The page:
Disney Used This Shot For Marketing Reasons Only:


There was a bit of a process to refining the third act in terms of the specific shots and moments, and so certain things just fell away. But then what happens is marketing love those shots, and go, “oh, we’ve got to use that.” And you say, “well, it’s not in the movie”. And they say, “it’s okay, it’s what marketing does, we just use the best of whatever you’ve done”. And so there’s lots of little things, but towards the end you go, “I know that’s not in the film, but the spirit of it’s in the film”.

What do you guys think of all this? To be honest, the thought of Peter Jackson and Gareth Edwards fanboy-ing over Darth Vader makes me smile. Would you love to read the original opening crawl? You can check out Rogue One as it is in cinemas now!

Source: Empire

Roby D'Ottavi

Roby D'Ottavi

Just a young writer hoping to become an old writer. From the land Down Under; no, I don't know Jai Courtney.

  • Chris W

    I had always assumed shots that appeared in trailers but not in the movie were ones that got cut later on. I didn’t realize marketing just didn’t give a flying F and would put cut shots in the trailers.

    That is more irritating. No wonder movies get so misrepresented in promotion so often.

    • Thanostic

      Sometimes it annoys me, and sometimes not. I think, as was mentioned, it depends on whether it’s in the spirit of that part of the movie. Sometimes things are shown in trailers that are so incongruous with the finished product that it’s glaringly obvious, and that bugs me a lot, because it feels like false advertising. The most glaring example I can think of was when Star Trek: Generations came out. I remember being so excited for that movie to come out, in no small part because one of the trailers had Kirk on the bridge of the Enterprise D, and he said (I remember this exactly, down to his pose in the shot), “Let’s cheat death one more time” – and nothing anywhere near to that scene, including Kirk even being on the Enterprise D, ever happened. One of many reasons I count that as my 2nd least favorite Trek movie.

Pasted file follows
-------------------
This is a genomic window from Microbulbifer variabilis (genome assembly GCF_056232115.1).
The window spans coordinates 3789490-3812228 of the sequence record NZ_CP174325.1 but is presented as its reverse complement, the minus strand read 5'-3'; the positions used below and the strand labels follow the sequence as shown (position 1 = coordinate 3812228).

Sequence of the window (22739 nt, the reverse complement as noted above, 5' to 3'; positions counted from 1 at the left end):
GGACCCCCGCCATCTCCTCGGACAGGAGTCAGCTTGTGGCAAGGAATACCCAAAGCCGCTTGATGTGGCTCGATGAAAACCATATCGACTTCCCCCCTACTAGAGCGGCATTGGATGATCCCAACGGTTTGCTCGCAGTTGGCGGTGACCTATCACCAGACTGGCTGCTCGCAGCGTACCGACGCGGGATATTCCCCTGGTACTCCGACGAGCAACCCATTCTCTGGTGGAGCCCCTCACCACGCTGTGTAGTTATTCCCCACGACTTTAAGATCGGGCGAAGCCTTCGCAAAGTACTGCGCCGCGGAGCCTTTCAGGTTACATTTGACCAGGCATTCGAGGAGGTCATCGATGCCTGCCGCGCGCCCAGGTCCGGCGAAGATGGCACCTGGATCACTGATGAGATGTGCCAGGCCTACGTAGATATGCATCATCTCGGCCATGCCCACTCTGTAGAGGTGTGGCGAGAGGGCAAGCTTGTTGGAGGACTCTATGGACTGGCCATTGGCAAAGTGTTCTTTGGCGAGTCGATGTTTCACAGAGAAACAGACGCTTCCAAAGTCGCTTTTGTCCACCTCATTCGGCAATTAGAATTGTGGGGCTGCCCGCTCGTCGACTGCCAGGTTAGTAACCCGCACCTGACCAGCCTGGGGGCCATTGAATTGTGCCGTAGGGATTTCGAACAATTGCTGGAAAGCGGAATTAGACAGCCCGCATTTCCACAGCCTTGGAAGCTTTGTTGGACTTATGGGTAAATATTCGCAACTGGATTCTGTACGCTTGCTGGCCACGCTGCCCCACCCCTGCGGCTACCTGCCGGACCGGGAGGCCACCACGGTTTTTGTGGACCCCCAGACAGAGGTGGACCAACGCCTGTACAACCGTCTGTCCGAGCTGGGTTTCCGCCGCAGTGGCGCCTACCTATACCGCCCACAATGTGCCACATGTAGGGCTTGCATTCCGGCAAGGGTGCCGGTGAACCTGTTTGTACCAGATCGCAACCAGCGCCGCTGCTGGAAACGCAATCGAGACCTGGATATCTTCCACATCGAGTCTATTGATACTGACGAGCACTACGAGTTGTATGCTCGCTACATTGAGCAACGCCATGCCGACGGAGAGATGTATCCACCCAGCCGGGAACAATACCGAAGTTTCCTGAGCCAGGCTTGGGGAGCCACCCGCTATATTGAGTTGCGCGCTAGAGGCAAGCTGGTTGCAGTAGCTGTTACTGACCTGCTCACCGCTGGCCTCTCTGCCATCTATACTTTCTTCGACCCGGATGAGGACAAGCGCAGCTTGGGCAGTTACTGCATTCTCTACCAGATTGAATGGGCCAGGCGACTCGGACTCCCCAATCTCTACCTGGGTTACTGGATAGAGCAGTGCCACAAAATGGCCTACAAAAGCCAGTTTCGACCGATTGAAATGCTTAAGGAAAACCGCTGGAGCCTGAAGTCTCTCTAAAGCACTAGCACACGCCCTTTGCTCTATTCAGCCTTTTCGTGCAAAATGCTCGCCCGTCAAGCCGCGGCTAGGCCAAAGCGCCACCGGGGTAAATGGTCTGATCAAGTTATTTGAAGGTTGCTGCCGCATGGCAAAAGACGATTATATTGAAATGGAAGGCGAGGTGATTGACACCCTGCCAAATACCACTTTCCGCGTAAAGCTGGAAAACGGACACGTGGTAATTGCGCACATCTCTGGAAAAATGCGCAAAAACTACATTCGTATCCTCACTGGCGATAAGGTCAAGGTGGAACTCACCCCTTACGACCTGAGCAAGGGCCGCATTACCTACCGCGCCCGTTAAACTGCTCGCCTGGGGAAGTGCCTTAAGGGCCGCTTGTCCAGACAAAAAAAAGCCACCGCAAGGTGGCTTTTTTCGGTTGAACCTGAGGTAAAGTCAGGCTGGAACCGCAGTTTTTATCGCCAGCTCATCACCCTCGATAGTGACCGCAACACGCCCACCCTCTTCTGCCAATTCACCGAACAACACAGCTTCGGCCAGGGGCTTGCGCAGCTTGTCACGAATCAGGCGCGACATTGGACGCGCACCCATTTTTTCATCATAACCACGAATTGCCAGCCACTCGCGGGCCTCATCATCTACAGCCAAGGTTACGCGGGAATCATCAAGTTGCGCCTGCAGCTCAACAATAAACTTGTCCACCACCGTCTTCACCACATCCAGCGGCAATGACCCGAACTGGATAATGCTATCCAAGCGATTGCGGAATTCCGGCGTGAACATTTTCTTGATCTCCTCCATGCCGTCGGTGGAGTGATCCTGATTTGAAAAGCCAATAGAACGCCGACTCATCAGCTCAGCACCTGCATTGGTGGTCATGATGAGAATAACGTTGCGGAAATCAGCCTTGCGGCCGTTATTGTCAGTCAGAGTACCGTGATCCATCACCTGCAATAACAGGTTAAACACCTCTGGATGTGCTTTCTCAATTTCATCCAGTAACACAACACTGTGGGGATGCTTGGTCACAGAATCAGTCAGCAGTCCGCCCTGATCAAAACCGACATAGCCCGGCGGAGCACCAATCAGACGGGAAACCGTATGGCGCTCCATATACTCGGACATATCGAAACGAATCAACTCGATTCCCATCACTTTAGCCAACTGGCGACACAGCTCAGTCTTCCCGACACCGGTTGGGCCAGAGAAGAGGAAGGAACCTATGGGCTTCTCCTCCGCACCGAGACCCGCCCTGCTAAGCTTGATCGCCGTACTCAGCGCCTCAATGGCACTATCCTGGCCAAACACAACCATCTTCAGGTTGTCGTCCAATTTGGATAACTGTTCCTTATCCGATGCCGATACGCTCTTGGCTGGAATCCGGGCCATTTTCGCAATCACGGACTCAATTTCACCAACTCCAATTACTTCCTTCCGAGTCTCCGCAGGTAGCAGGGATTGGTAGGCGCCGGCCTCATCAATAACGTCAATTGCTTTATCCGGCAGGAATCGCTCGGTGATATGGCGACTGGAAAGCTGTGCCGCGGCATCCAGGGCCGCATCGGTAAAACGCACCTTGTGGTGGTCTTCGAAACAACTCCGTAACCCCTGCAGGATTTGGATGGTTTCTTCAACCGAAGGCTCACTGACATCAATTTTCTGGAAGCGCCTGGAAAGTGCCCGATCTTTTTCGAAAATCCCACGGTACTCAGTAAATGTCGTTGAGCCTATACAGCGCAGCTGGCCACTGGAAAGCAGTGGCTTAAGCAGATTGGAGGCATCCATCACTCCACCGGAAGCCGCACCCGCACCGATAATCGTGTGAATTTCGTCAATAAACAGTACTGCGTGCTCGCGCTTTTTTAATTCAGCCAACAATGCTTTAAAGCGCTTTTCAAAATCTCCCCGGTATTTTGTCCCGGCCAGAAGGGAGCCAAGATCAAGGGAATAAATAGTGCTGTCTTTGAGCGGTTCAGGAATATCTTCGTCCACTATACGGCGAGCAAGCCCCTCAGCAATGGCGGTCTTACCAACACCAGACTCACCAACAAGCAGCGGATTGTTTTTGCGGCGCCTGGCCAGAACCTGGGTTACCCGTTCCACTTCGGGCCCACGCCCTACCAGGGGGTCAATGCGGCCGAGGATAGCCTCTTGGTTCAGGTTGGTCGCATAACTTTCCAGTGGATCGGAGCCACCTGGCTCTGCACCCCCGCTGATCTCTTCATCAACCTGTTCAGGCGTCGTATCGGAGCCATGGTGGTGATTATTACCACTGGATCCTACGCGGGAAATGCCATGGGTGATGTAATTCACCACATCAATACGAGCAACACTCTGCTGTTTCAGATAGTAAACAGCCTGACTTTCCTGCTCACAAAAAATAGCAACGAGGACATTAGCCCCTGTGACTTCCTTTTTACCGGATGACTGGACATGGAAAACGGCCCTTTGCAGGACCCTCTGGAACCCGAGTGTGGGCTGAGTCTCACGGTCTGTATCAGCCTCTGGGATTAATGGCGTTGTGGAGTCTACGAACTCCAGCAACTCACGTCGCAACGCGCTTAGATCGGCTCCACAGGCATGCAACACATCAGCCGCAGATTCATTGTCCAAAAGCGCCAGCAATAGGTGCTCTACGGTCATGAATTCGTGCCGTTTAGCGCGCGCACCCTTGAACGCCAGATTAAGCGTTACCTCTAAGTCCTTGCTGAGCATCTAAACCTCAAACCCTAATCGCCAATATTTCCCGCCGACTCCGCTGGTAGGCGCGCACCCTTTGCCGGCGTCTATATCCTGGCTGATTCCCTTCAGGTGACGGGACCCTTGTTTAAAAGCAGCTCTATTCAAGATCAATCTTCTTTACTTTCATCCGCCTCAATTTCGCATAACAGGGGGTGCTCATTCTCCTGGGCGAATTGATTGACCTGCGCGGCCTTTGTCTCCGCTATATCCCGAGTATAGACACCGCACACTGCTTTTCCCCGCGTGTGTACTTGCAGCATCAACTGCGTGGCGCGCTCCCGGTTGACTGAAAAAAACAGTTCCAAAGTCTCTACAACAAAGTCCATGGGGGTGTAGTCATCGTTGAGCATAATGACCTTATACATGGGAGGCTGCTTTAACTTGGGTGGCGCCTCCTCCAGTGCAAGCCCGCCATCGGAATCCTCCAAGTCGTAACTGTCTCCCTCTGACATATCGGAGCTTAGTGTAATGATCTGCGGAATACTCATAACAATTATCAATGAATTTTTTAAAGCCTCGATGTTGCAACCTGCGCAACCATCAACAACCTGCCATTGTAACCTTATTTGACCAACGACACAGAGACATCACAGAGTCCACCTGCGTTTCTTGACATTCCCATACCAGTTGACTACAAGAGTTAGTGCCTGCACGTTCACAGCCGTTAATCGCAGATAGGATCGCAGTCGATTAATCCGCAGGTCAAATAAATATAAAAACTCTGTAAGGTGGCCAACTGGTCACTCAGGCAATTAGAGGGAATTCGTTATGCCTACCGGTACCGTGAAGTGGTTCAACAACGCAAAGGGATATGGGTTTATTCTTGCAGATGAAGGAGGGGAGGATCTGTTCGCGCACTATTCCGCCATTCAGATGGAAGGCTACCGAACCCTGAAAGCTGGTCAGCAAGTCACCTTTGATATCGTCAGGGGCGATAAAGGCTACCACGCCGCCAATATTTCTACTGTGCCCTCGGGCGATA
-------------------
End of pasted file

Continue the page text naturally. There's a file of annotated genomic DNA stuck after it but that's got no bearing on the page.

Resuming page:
• Chris W

        Ya, but specifically for this movie, the 3rd act we saw in the film is completely different than the 3rd act we saw in the trailers. And knowing now that they had the footage of the reshoots but decided to show the old 3rd act anyway it’s a bit of a head scratcher.

        The trailers intentionally depicted a false narrative and just put in whatever cool shots they wanted to knowing full well that it was a completely re-written/re-shot 3rd act. It wasn’t just the TIE fighter shot, there were other shots as well.

        I wouldn’t care if the traielrs were cut before the reshoots, I can forgive that. But just based on principle, those final trailers try to tell the story of the movie, and the story they are telling does not represent what we were going to see in the theatrical cut at all. I don’t like that personally.